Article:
This return of working class combativity allows us to stand together, to show solidarity in the struggle, to feel proud, dignified and united in our fight. A very simple but extremely valuable idea is germinating in our heads: we are all in the same boat!

Employees in white coats, blue coats or ties, the unemployed, precarious students, pensioners, from all sectors, public and private, we are all beginning to recognise ourselves as a social force united by the same conditions of exploitation. We suffer the same exploitation, the same crisis of capitalism, the same attacks on our living and working conditions. We are involved in the same struggle. We are the working class.

Workers stand together“, shout the strikers in the UK. “Either we fight together, or we’ll end up sleeping in the street“, confirmed the demonstrators in France.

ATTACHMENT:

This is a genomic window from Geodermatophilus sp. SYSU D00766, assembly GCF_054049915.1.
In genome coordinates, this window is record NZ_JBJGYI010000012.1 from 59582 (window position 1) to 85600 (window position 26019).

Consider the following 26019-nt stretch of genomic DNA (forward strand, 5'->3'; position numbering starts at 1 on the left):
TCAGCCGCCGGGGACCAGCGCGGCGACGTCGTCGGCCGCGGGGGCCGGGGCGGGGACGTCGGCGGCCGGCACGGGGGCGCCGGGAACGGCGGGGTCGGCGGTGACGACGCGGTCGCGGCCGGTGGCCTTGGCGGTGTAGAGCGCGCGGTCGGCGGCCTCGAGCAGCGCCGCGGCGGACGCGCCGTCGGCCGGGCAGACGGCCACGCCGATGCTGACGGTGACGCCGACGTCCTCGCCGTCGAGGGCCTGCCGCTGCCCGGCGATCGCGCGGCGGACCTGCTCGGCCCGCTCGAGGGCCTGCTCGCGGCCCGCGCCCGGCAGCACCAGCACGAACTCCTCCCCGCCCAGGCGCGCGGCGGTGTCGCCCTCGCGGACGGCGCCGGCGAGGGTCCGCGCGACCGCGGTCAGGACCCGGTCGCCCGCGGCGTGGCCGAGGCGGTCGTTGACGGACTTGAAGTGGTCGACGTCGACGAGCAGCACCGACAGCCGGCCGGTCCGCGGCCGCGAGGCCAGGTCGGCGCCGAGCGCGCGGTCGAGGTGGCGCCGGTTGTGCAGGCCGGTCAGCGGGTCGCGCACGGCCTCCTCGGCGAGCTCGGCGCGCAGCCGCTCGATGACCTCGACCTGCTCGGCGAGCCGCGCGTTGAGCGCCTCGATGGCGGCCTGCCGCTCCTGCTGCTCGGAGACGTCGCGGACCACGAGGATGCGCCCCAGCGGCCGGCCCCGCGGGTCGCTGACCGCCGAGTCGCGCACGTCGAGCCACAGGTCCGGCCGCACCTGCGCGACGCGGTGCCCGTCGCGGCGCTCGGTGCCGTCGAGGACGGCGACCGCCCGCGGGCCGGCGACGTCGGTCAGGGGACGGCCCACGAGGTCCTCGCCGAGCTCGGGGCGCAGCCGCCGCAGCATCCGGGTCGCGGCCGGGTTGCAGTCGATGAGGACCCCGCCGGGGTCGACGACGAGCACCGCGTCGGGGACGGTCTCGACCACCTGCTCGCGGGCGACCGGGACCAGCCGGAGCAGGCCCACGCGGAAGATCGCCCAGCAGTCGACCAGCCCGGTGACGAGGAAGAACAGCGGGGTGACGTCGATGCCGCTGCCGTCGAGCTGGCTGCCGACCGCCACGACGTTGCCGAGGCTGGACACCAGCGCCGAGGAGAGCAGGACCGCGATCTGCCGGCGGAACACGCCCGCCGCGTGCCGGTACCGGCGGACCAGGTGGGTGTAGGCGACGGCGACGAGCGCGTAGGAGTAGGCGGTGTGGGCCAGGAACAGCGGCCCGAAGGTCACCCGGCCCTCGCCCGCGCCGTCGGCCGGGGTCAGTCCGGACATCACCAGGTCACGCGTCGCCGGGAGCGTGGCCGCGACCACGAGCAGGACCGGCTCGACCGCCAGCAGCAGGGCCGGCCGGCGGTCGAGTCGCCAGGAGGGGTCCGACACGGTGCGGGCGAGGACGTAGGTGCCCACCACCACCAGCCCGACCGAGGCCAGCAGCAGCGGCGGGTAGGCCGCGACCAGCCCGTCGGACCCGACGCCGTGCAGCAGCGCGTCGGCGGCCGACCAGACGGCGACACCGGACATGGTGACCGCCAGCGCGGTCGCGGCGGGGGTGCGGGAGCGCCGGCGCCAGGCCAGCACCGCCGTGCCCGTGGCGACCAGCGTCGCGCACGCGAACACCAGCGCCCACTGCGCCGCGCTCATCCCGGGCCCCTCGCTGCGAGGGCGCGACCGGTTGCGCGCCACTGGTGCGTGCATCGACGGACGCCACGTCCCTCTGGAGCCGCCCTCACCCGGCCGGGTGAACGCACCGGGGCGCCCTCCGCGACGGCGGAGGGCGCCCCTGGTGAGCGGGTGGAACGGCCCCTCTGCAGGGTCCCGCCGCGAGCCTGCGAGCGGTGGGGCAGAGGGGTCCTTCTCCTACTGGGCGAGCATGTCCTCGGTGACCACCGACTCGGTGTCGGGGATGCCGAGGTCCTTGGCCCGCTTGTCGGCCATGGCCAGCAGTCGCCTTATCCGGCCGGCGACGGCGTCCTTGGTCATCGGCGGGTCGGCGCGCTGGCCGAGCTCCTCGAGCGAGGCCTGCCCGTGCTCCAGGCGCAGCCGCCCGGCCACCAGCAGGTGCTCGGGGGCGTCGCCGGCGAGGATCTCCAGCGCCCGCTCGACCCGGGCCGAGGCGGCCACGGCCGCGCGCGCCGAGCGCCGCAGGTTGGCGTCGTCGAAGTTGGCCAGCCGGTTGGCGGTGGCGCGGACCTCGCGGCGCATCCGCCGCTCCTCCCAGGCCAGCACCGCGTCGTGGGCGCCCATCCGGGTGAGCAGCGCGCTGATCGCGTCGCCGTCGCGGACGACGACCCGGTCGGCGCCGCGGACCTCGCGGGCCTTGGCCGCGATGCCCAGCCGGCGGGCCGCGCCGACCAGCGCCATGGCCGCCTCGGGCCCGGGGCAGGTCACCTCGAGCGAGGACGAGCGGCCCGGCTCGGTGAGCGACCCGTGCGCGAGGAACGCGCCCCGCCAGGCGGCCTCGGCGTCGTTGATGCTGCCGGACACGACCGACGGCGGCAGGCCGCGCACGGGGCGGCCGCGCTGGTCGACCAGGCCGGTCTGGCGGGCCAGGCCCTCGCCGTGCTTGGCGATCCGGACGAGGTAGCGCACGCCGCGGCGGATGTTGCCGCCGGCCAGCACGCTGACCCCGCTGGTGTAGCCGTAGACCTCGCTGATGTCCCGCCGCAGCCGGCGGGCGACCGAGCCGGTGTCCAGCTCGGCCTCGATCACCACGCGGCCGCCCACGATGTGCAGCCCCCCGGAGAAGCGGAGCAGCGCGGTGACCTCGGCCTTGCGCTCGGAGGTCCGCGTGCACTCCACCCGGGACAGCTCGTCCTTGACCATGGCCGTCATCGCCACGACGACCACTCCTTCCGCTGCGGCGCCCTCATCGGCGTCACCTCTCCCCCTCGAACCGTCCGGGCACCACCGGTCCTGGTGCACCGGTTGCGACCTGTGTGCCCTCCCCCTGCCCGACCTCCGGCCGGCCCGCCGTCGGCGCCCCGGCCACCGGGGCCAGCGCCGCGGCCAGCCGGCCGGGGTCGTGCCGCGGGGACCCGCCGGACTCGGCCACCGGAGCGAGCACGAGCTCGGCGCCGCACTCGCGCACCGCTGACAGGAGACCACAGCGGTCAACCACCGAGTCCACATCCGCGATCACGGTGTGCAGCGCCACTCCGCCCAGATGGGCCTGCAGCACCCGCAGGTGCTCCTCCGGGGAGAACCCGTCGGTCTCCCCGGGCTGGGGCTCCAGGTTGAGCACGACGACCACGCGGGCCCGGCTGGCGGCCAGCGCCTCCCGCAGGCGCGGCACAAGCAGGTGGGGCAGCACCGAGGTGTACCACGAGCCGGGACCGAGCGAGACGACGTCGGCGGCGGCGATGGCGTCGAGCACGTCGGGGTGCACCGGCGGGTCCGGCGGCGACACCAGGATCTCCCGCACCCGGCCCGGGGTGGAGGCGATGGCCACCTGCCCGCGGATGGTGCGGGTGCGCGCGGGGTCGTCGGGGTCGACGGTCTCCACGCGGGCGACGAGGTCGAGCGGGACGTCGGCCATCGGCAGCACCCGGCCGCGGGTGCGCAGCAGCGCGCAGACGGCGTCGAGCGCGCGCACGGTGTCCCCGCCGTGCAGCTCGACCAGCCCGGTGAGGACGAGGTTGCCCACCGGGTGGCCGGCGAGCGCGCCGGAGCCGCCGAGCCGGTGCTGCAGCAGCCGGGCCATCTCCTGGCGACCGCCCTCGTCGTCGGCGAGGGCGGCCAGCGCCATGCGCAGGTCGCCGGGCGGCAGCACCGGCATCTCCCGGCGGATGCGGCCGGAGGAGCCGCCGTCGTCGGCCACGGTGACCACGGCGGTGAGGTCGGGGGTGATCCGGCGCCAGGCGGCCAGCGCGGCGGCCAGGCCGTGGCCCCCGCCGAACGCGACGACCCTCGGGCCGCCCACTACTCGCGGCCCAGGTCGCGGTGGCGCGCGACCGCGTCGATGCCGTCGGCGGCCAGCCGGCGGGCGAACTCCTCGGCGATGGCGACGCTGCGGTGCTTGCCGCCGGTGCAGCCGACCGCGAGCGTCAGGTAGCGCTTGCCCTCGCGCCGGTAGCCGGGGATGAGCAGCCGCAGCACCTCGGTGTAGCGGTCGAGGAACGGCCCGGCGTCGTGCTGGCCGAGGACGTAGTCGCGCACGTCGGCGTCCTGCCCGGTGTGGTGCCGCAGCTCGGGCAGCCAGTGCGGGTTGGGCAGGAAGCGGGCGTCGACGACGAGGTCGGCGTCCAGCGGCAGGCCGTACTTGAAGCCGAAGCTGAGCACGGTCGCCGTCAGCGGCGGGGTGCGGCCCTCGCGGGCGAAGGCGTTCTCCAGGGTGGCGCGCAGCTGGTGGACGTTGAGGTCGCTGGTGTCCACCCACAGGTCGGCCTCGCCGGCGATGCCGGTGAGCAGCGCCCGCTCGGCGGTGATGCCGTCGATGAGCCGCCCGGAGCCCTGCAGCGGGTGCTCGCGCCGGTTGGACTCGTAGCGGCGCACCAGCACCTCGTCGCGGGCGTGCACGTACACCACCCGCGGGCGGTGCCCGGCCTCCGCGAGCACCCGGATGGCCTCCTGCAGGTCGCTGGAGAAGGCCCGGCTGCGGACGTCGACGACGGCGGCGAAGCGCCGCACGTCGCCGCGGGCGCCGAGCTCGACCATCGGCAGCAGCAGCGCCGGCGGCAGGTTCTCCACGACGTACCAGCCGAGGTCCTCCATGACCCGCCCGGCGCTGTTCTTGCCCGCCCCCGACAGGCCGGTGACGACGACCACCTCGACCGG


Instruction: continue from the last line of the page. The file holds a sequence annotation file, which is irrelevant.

Can we win?

Some past struggles show that it is possible to make a government back down, to slow down its attacks.

In 1968, the proletariat in France united by taking control of its struggles. Following the huge demonstrations of 13 May to protest against the police repression suffered by the students, the walkouts and general assemblies spread like wildfire in the factories and all the workplaces to end up, with its 9 million strikers, in the biggest strike in the history of the international workers’ movement. Faced with this dynamic of extension and unity of the workers’ struggle, the government and the unions rushed to sign an agreement on a general wage increase in order to stop the movement.

In 1980, in Poland, faced with the increase in food prices, the strikers took the struggle even further by gathering in huge general assemblies, by deciding themselves on the demands and actions, and above all by having the constant concern to extend the struggle. Faced with this show of strength, it was not just the Polish bourgeoisie that trembled, but the bourgeoisie of all countries.